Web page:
If you’re buying a new monitor or a new computer, you might be wondering which type of connection is best. You may even have an older computer that you want to use, but you’re trying to figure out what connector you actually have.

There are several different standards for connecting monitors to computers: HDMI, DisplayPort, DVI, and VGA.

We’re going to take a look at their key features, and at how to identify which type of connector you have.


HDMI has become a standard feature of home entertainment setups, and it’s commonly used to connect laptops to projectors, computers to TVs, and more. It’s also used for connecting monitors to computers.

HDMI transmits both sound and video, so you can use an HDMI monitor in place of a pair of speakers or headphones. (Don’t expect the same sound quality or volume levels that you’d get from dedicated speakers, though).

You can buy HDMI cables very cheaply, normally for around $6 – $15: check out more HDMI cables info if you’re not sure what to look for when purchasing a cable.

HDMI connections are the same at both ends, so you can plug your cable in either way round. The sockets on your computer and your monitor may have HDMI written next to them. They look a bit like a scaled-up micro-USB port:


DisplayPort is a more recent technology than HDMI: it came out in 2006, whereas HDMI has been around since 2002. Like HDMI, it carries digital data, and it can transmit both audio and visual data.

DisplayPort isn’t nearly so common as HDMI. In most cases, you’re not going to notice any difference between the quality of DisplayPort vs HDMI … though there are a few situations where DisplayPort may be a better option for you.

In particular, DisplayPort lets you drive up to four daisy-chained displays, which could be a great option if you don’t want to have multiple video output ports – e.g. if you want to work on a laptop but use multiple monitors.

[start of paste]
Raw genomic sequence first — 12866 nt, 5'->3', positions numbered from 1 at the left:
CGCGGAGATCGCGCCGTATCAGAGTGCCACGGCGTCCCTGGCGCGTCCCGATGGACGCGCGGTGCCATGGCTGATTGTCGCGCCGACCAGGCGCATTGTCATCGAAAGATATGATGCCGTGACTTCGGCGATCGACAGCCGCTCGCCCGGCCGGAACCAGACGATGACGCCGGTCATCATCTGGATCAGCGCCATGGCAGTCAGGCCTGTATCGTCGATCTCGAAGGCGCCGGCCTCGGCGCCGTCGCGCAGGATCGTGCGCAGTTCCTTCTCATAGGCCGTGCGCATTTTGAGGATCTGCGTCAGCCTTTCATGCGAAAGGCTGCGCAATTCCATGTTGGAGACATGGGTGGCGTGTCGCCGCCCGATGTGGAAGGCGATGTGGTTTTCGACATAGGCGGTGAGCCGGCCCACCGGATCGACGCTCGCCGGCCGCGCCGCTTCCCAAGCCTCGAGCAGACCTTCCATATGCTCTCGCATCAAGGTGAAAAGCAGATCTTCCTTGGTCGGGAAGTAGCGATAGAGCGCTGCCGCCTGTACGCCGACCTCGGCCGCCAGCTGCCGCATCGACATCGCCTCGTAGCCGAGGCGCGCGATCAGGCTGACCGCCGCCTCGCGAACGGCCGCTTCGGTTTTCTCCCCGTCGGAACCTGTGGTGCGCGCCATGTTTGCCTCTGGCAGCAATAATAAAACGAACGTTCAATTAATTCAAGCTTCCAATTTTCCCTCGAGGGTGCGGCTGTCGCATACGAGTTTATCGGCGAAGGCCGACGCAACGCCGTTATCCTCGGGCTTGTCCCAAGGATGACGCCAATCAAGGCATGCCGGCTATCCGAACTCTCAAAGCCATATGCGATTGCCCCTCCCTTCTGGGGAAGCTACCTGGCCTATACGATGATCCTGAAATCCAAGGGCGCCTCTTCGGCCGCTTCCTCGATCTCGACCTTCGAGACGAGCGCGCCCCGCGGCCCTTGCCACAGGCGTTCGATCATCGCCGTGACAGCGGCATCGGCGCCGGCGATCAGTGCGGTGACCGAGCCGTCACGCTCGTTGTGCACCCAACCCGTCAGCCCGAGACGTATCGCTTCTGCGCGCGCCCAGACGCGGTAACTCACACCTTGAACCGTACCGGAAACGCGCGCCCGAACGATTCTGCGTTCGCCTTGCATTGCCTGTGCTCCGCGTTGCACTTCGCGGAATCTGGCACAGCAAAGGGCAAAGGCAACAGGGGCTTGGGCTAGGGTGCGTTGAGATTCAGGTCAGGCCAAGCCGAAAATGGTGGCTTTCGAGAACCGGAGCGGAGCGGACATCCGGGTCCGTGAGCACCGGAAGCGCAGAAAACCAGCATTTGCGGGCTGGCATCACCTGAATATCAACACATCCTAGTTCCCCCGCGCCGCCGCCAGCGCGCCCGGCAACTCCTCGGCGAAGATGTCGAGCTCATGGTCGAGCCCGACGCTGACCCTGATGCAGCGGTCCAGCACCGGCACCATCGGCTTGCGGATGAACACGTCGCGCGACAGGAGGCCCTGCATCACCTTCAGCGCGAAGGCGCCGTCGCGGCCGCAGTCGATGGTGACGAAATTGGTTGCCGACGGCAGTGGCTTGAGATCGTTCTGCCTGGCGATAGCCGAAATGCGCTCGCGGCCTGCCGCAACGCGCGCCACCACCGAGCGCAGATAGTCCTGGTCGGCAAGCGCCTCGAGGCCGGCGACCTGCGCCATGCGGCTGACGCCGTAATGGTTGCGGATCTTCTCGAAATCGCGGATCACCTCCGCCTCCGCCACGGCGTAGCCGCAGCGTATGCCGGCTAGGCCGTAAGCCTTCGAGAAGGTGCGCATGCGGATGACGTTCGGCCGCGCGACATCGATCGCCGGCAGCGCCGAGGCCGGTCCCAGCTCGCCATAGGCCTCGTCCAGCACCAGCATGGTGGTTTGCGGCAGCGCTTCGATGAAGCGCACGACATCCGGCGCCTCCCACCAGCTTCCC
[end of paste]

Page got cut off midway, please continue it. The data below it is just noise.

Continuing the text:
There’s also a mini version of the DisplayPort socket, which many Apple Mac computers have.

On your computer, a DisplayPort socket looks like a rectangle with a corner cut off. It may have the letters DP next to it.


DVI stands for Digital Visual Interface. It can only transmit video, not audio as well – so you’ll need a separate audio output and cable. DVI has a lower maximum data rate than HDMI, so it can’t support such high resolutions and refresh rates.

You can easily tell DVI sockets apart from HDMI and DisplayPort ones. They are much larger, with a set of small square holes that pins connect to.

If you have an older computer, you may well have a DVI socket. You can connect it to an HDMI monitor using a DVI to HDMI adaptor.


VGA stands for Video Graphics Array. It’s been around since 1987. If you have an old computer, you might have a VGA connection. Unlike the other three types of connection we’ve looked at, it’s an analog rather than a digital connection – so you won’t get such a high-quality picture.

If you have an option other than VGA, use that instead. VGA is increasingly being discontinued, and most modern monitors have an HDMI socket instead.

Ultimately, HDMI is by far the most common standard today. You’re almost certain to have an HDMI connection on any new monitor that you buy. Unless you need specific features of DisplayPort, like the ability to daisy-chain connections from one graphics card, then HDMI is likely your best choice.